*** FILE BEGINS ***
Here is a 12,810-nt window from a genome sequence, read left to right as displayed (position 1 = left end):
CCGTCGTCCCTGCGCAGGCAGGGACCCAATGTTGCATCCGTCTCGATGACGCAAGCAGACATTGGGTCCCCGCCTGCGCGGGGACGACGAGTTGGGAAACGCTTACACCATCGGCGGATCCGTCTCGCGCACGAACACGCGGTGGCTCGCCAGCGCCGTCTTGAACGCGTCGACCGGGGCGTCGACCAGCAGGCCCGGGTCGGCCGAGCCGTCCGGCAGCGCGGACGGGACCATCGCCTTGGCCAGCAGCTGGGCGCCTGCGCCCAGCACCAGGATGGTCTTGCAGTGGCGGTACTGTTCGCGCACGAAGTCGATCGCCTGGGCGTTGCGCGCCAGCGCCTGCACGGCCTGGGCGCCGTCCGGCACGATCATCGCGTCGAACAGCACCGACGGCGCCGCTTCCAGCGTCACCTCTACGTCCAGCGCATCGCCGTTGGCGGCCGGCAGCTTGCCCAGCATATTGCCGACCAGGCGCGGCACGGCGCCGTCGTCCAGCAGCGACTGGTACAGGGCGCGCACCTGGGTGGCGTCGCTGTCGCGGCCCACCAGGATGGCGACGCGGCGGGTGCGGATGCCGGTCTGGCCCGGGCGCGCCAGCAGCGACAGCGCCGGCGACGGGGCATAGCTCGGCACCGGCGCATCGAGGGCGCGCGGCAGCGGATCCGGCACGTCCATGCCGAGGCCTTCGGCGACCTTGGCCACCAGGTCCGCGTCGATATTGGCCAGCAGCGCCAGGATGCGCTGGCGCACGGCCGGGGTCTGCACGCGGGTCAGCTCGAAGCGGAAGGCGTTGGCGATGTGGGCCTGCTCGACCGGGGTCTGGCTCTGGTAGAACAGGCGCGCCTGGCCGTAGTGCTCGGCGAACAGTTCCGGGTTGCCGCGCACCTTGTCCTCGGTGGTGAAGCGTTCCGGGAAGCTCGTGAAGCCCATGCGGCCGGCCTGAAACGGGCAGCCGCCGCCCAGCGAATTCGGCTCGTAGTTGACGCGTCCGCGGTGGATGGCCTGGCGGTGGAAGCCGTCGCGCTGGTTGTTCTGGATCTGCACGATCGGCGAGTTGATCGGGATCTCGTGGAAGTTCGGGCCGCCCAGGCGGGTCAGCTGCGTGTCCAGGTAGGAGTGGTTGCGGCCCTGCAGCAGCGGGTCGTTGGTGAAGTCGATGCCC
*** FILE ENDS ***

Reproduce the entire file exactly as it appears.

Here is a 12,810-nt window from a genome sequence, read left to right as displayed (position 1 = left end):
CCGTCGTCCCTGCGCAGGCAGGGACCCAATGTTGCATCCGTCTCGATGACGCAAGCAGACATTGGGTCCCCGCCTGCGCGGGGACGACGAGTTGGGAAACGCTTACACCATCGGCGGATCCGTCTCGCGCACGAACACGCGGTGGCTCGCCAGCGCCGTCTTGAACGCGTCGACCGGGGCGTCGACCAGCAGGCCCGGGTCGGCCGAGCCGTCCGGCAGCGCGGACGGGACCATCGCCTTGGCCAGCAGCTGGGCGCCTGCGCCCAGCACCAGGATGGTCTTGCAGTGGCGGTACTGTTCGCGCACGAAGTCGATCGCCTGGGCGTTGCGCGCCAGCGCCTGCACGGCCTGGGCGCCGTCCGGCACGATCATCGCGTCGAACAGCACCGACGGCGCCGCTTCCAGCGTCACCTCTACGTCCAGCGCATCGCCGTTGGCGGCCGGCAGCTTGCCCAGCATATTGCCGACCAGGCGCGGCACGGCGCCGTCGTCCAGCAGCGACTGGTACAGGGCGCGCACCTGGGTGGCGTCGCTGTCGCGGCCCACCAGGATGGCGACGCGGCGGGTGCGGATGCCGGTCTGGCCCGGGCGCGCCAGCAGCGACAGCGCCGGCGACGGGGCATAGCTCGGCACCGGCGCATCGAGGGCGCGCGGCAGCGGATCCGGCACGTCCATGCCGAGGCCTTCGGCGACCTTGGCCACCAGGTCCGCGTCGATATTGGCCAGCAGCGCCAGGATGCGCTGGCGCACGGCCGGGGTCTGCACGCGGGTCAGCTCGAAGCGGAAGGCGTTGGCGATGTGGGCCTGCTCGACCGGGGTCTGGCTCTGGTAGAACAGGCGCGCCTGGCCGTAGTGCTCGGCGAACAGTTCCGGGTTGCCGCGCACCTTGTCCTCGGTGGTGAAGCGTTCCGGGAAGCTCGTGAAGCCCATGCGGCCGGCCTGAAACGGGCAGCCGCCGCCCAGCGAATTCGGCTCGTAGTTGACGCGTCCGCGGTGGATGGCCTGGCGGTGGAAGCCGTCGCGCTGGTTGTTCTGGATCTGCACGATCGGCGAGTTGATCGGGATCTCGTGGAAGTTCGGGCCGCCCAGGCGGGTCAGCTGCGTGTCCAGGTAGGAGTGGTTGCGGCCCTGCAGCAGCGGGTCGTTGGTGAAGTCGATGCCC